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Democratic and Republican voters share a mistrust in the electoral process

Tony Dokoupil looks into election mistrust
Americans on both sides of the political aisle share mistrust in the electoral process 06:32

The 2020 election was — in the words of former President Trump's own department of homeland security — "the most secure in American history."

But ahead of that vote, nearly 60% of all Americans said they lacked confidence in the honesty of U.S. elections, according to a Gallup poll from earlier that year. 

One year later, two-thirds of all Americans believe U.S. democracy is threatened, according to a CBS News poll. That crisis of trust is bigger than just one party — both Republican and Democratic voters have expressed doubt in the system.

As people stormed the Capitol last year, Sharon Story and her husband Victor didn't follow the crowd inside.

The grandmother of 10, who had driven all the way from Gaffney, South Carolina, to be there, firmly believes that the American democracy she used to teach about in her sixth grade classroom is on the edge of collapse.

"I think if they push people too far against the wall, especially the Southerners, they're not gonna take it," Story said when asked if she thought a civil war was possible in her lifetime.

And it's not just Story who worries that. University of California at San Diego political science professor Barbara F. Walter says in her book "How Civil Wars Start," when it comes to actual fighting, "we are closer to civil war than any of us would like to believe."

Story is also "not at all" confident that the 2020 election was the most secure in American history.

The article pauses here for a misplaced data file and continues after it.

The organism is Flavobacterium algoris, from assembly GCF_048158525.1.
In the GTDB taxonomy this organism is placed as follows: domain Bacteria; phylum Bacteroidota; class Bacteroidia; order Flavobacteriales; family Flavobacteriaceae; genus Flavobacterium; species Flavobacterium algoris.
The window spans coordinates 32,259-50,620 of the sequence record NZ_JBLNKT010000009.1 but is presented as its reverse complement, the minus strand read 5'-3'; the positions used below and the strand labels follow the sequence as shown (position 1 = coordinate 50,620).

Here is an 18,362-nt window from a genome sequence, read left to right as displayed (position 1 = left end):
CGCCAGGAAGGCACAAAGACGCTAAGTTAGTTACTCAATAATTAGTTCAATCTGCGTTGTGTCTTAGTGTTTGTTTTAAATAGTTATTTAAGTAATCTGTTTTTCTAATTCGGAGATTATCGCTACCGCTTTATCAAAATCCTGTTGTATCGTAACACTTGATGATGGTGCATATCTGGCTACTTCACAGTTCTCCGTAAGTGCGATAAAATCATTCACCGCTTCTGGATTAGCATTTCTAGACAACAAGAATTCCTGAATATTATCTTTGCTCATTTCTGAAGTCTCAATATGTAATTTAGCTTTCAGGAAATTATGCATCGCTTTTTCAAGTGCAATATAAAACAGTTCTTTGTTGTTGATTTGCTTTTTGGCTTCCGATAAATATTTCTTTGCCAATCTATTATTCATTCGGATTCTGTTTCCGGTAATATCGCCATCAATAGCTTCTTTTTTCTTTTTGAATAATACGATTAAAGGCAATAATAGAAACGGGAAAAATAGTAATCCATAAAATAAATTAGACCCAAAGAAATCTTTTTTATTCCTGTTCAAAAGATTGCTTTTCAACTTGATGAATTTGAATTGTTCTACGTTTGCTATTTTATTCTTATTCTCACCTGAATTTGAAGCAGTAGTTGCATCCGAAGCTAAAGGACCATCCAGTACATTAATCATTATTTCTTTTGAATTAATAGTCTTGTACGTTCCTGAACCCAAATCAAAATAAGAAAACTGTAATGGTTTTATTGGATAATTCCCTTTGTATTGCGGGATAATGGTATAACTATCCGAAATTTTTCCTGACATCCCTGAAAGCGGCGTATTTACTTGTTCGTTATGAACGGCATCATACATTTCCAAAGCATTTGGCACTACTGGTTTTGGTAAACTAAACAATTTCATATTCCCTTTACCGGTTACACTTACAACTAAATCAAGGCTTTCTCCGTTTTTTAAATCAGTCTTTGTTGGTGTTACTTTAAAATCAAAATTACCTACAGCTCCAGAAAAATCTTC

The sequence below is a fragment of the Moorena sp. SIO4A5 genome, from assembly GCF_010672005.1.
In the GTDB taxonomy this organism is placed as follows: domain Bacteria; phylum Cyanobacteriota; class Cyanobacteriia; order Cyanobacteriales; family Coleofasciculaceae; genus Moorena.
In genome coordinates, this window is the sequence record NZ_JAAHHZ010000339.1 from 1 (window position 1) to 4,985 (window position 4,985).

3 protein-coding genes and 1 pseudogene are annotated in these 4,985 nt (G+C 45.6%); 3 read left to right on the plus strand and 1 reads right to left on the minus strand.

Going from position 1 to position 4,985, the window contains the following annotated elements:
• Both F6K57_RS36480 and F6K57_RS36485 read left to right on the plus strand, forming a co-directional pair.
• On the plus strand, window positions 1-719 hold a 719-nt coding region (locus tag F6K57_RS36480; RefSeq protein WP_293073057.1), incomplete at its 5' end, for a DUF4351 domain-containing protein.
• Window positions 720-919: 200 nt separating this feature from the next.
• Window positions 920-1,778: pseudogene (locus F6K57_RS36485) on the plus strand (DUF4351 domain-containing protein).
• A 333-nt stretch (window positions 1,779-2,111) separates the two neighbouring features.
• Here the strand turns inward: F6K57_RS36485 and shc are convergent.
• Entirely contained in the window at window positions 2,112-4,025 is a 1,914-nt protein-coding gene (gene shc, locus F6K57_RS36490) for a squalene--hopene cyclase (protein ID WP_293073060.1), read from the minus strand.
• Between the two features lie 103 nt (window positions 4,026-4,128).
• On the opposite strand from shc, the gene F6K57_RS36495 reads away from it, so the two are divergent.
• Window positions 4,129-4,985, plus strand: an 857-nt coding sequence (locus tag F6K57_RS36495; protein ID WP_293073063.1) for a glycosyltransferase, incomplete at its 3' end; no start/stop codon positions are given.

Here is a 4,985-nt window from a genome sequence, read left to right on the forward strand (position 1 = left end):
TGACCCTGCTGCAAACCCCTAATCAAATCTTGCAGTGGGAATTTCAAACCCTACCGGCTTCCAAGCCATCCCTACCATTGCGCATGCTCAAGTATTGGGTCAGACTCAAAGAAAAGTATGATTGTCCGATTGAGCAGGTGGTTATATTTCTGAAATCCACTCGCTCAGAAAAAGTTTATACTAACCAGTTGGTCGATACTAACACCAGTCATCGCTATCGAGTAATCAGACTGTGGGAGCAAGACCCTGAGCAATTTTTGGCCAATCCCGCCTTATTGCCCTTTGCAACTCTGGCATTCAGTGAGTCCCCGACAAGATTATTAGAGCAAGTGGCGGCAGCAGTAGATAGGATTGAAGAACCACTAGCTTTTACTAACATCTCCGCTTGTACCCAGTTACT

That feeling of fraud — if only a feeling — is what led so many to Washington, D.C., on January 6, 2021, to, in their minds, defend democracy.

The atmosphere at the Capitol riot was "patriotic, unity, hope," Story said.

"I feel upset," Story said, when asked how she reacts to others describing January 6 as a riot or an insurrection.

Her belief that the election was stolen is shared by millions, and it doesn't seem like anything or anybody can restore their faith.

"Not even Republicans," Story said of who she trusts. "Even Fox News, who we used to have respect for, you know, seems to let us down and called the election early."

What's particularly dangerous about this moment, though, according to Harvard professors Steven Levitsky and Daniel Ziblatt in their book "How Democracies Die" is that these feelings of mistrust exist across party lines, albeit for very different reasons.

Alesha Sedasey, recalling how she felt watching Bernie Sanders lose to Hillary Clinton in the 2016 primary, said, "That was when I lost a good amount of my faith in the system.

Sedasey is a bartender in Brooklyn, New York, who believes the will of the voters was thwarted in 2016 by superdelegates in the primary and again by the Electoral College in the general election.

"I don't think that any part of the election had democracy fulfilled," Sedasey said. "I mean, Trump didn't get the majority of votes, so how is that democracy, right?"

While Sedasey's doubts in the system are different from those expressed at the Capitol last year, the effect is very much the same.

"It's hard to trust Congress," Sedasey said.

Despite their differences, both Sedasey and Story see themselves as defenders of the same underlying principles — they both see themselves as patriots.

"I think that I am a patriot because I'm fighting for what our constitutional rights are supposed to be and what this country says it is," Sedasey said.

And both say they'll continue to vote and even organize for their side.

"I still participate in it because I have faith that there is the possibility for change," Sedasey said.

"I vote, because I always vote, but I don't know that I'll trust 'em," Story said.

So, regardless of who wins in 2024, many voters — maybe even most — could once again doubt the results, raising the question of how our republic can withstand such a crisis.

"I'm very concerned," Story said. "I think we're at a pivotal point. I think that good people can't stand by and do nothing anymore."

When asked if the U.S. would be able to keep its record as the longest continuously operating democracy, Sedasey replied, "All empires fall."

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